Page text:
Stupid Oaths

In the Occidental mind, rule is best when spread among many individuals, either in a parliament or congress.  On the other hand the truly ridiculous is only possible with a group mentality.  Individuals are rarely this creative or destructive.  Once body parts have been sent as invitations, anything becomes possible for the resulting assembly.

Now the men of Israel had sworn in Mizpah, saying, “None of us shall give his daughter to Benjamin in marriage.” (Judges 21:1 NASB)

Considering the problem, that Benjamin seems to persist in defending repulsive transgression, this seems like an acceptable oath.  Which father wants his daughter mixed up in a such a group.  But they are there to fix the problem, not avoid being mixed up in it.  So, actually the oath is truly ridiculous.  Once “repaired”, and Benjamin restored, this might be an important element in restoring the tribe and mitigating further transgression.  But, just as on TV, wait, there’s more!

Then the sons of Israel said, “Who is there among all the tribes of Israel who did not come up in the assembly to the LORD?” For they had taken a great oath concerning him who did not come up to the LORD at Mizpah, saying, “He shall surely be put to death.” (Judges 21:5 NASB)

Of course, anyone not answering the summons of a severed body part, that should be a capital offense.  Where is the sense of that?  The sense to them was that something detestable to God had been done (technically twice), and refusing to come deal with it was like approving of the behavior.  On the other hand, this particular oath also put the entire tribe of Benjamin under the ban.  There was no other option with this oath than to leave no survivors in Benjamin since no one from that tribe showed up to the assembly.  So, even before starting out on this expedition, the end was already determined, not by God, but by the ridiculous mob mentality of the assembly.

So, off the people go to battle, and then return, leaving 600 men of Benjamin alive at a rock.  That’s all that’s left of Benjamin.  The other 11 tribes sacked and burned all the cities, all the people were killed, men, women, children, and animals in Benjamin, except for these 600 at the rock.  Then Israel mourns for the lost tribe.  A bit late, somewhat of an afterthought, but they mourn all the same.  The senselessness of their oaths begins to settle on them.  But wait, can they somehow use these oaths to their advantage?  No, not really.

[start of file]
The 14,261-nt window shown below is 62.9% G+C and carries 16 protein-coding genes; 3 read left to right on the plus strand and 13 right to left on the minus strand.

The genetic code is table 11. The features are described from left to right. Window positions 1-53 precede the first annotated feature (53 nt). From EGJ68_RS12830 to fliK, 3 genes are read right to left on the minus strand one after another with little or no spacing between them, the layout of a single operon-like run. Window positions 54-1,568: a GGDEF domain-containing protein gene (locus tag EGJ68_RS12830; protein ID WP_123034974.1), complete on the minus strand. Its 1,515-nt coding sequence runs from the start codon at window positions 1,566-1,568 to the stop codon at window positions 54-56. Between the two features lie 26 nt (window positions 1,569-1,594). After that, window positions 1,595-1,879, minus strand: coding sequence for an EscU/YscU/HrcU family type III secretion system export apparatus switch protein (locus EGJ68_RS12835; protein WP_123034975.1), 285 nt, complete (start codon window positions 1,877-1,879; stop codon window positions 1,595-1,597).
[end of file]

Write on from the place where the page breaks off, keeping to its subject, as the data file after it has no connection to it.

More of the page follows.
The first oath mentioned, no one gives their daughters to Benjamin, that one causes a problem of the remnant of Benjamin surviving.  There’s really no advantage there.  So, the next oath, kill anyone who didn’t show up to the assembly, they try to use to fix the first one.  They kill the people of Jabesh-Gilead so they can take their virgins to give to the remnant of Benjamin as wives.  The “solution” only nets 400 wives for 600 men, not enough.  The destruction of Jabesh-Gilead is a “sacrifice” because they put the city under the “ban”, like Jericho.  I just don’t think this is the sacrifice God was looking for.

So, what is the perspective of God in all of this?  In the previous chapter, Yahweh gives Israel marching orders, but still they fail twice against underwhelming odds.  Finally the 360,000 men are able to defeat 26,000 men of Benjamin, leaving only 600 alive.  God seems involved at least, but why the first two failures?  The people offer sacrifices, they seek His face, they cry out to Him.  But then there are these oaths?  They are made before Yahweh, and they do keep them.  But, was all that was said before God at this sacred assembly really the will of God?  I think it’s safe to say no, not all that was said was of God.  On the other hand, some was according to His will, and even according to His commandment.

We, the modern scientific human, want consistency, our favorite litmus test of truth!  As our Master reveals Himself in Scripture, He seems to want relationship.  Relationships are messy, don’t follow consistent rules, and even seem chaotic at times.  The way that Yahweh reveals Himself in Scripture, He sets out on a relational adventure, adds some laws, and then tends to ignore or break these rules while holding His chosen people to account for them.  He’s bewildering.  And He does break the covenant obligations:  He tends to be more forgiving than the covenant stipulates, shows more compassion than promised, and is more persistent in His presence among His people than expected.

That’s my view through the fence this morning.  What do you see through your knothole?